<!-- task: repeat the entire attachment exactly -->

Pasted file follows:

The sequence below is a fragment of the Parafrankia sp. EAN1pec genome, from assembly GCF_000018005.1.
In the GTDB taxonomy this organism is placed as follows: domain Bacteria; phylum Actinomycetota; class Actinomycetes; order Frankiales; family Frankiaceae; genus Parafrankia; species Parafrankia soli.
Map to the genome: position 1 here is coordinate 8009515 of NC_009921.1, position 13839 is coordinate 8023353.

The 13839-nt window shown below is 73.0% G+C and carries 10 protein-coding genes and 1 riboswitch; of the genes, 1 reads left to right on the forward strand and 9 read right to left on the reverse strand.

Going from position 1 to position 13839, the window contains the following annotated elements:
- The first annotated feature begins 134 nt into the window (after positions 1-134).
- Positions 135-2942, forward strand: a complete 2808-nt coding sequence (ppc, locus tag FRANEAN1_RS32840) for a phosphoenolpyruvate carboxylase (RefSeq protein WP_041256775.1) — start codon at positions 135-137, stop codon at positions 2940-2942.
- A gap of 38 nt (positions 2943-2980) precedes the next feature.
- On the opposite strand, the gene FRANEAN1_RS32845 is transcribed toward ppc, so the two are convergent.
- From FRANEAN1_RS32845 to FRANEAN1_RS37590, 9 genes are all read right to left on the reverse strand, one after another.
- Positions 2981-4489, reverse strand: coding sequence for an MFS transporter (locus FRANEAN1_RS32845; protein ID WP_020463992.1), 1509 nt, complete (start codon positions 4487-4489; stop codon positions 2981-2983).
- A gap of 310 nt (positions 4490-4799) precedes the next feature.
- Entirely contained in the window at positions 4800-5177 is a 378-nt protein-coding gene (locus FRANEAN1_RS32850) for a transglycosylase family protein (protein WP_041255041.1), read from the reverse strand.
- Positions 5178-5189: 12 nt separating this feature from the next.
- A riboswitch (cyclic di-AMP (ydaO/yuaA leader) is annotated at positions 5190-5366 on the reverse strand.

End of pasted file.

The sequence below is a fragment of the Parafrankia sp. EAN1pec genome, from assembly GCF_000018005.1.
In the GTDB taxonomy this organism is placed as follows: domain Bacteria; phylum Actinomycetota; class Actinomycetes; order Frankiales; family Frankiaceae; genus Parafrankia; species Parafrankia soli.
Map to the genome: position 1 here is coordinate 8009515 of NC_009921.1, position 13839 is coordinate 8023353.

The 13839-nt window shown below is 73.0% G+C and carries 10 protein-coding genes and 1 riboswitch; of the genes, 1 reads left to right on the forward strand and 9 read right to left on the reverse strand.

Going from position 1 to position 13839, the window contains the following annotated elements:
- The first annotated feature begins 134 nt into the window (after positions 1-134).
- Positions 135-2942, forward strand: a complete 2808-nt coding sequence (ppc, locus tag FRANEAN1_RS32840) for a phosphoenolpyruvate carboxylase (RefSeq protein WP_041256775.1) — start codon at positions 135-137, stop codon at positions 2940-2942.
- A gap of 38 nt (positions 2943-2980) precedes the next feature.
- On the opposite strand, the gene FRANEAN1_RS32845 is transcribed toward ppc, so the two are convergent.
- From FRANEAN1_RS32845 to FRANEAN1_RS37590, 9 genes are all read right to left on the reverse strand, one after another.
- Positions 2981-4489, reverse strand: coding sequence for an MFS transporter (locus FRANEAN1_RS32845; protein ID WP_020463992.1), 1509 nt, complete (start codon positions 4487-4489; stop codon positions 2981-2983).
- A gap of 310 nt (positions 4490-4799) precedes the next feature.
- Entirely contained in the window at positions 4800-5177 is a 378-nt protein-coding gene (locus FRANEAN1_RS32850) for a transglycosylase family protein (protein WP_041255041.1), read from the reverse strand.
- Positions 5178-5189: 12 nt separating this feature from the next.
- A riboswitch (cyclic di-AMP (ydaO/yuaA leader) is annotated at positions 5190-5366 on the reverse strand.